We have become digital citizens and playing into this space is inevitable, says the writer. File photo

London - Have you ever had the feeling your computer is watching you? That somehow it knows what you were looking at yesterday, or last year? And that rather than being your technological “friend” it behaves more like a slick second-hand car salesman?

You fancied flying to Paris so you checked out airfares... and before you knew it, your Facebook page was plastered with advertisements for hotels on La Rive Gauche. Your daughter bought a record by One Direction. Now, the family computer is bombarded with ads for boy band concerts.Anne Crabtree, a 32-year-old writer, knows exactly how this feels — because it almost ruined her wedding day.

“I had used the computer to help me find my dress, shoes and jewellery, but obviously I wanted to keep them secret,” she says. “But adverts featuring them kept popping on to the screen when my fiancé was in the room.

“Time and time again I would have to slam my computer shut to stop him seeing the dress I was wearing on the big day. By the time we actually got married, I was a nervous wreck.”

At least Anne managed to carry her secret with her until the ceremony; others haven’t been so lucky. A case emerged recently of a man who bought an engagement ring on the internet, only to have his surprise ruined when his girlfriend received computer ads for rings when she logged on.

Then there was the case of a secretly gay man who had been browsing for information about his local gay scene. His computer later “outed” him when a colleague using it was sent ads aimed at gay men.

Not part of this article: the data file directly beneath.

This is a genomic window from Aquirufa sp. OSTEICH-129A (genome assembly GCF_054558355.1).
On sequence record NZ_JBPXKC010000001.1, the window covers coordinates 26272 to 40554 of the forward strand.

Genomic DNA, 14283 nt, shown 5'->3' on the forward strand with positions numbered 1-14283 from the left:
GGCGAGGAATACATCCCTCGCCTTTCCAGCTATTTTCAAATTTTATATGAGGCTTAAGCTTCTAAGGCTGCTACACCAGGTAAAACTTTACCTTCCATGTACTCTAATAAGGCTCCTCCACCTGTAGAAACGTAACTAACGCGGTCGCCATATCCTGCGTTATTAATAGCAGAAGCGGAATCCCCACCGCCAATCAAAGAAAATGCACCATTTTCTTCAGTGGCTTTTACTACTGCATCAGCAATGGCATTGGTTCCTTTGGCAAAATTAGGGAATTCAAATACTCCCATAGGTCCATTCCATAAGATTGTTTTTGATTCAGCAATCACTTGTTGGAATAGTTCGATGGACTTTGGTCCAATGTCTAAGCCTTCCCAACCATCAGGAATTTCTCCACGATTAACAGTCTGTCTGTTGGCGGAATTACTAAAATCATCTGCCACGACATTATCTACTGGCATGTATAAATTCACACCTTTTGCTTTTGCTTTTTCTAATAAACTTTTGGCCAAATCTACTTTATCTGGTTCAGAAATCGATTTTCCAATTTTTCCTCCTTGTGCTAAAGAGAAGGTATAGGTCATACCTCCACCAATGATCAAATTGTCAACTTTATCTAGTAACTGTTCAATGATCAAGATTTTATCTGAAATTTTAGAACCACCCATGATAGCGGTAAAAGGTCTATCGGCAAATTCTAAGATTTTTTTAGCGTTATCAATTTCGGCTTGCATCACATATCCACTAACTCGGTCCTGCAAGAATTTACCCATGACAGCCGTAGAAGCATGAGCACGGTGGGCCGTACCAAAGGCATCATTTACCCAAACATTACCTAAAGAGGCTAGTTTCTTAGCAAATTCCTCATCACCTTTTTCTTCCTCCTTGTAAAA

So why does this happen — and, more importantly, how can we stop it?

It is all because of something on your computer called a “cookie”. The origins of their name are unclear, but cookies are vital to the running of the internet. When you visit a website, that site places a unique cookie on your computer so it recognises you when you come back. It allows the website to remember your login details and other pieces of information to save you entering them again and again.

If, say, the site offered up weather information, it might remember that you were interested in conditions over a particular town, and so on.

These devices — known as “first party cookies” because they involve an exchange of information only between you and the site — make shopping on the internet possible. If you shop for groceries over the internet, for example, cookies allow you to update your shopping trolley day after day, returning as you remember to add new products before moving to the virtual checkout at the end of the week.

And cookies can remember your credit card details to save you having to enter them over and over again. So far, so good.

Problems arise when advertisers get involved. You may think all the websites you visit as you use the net are free, but they aren’t. In return for using them you automatically part with slices of information about yourself that can be used to send advertisements to the pages you look at as you surf.

This is why Anne was bombarded with all those wedding dress advertisements after spending time looking for her wedding outfit on the internet. This happens because of “third party” or “tracking” cookies. These are placed on your computer by companies who profit from finding out what interests you or what — from your searches — you are looking to buy.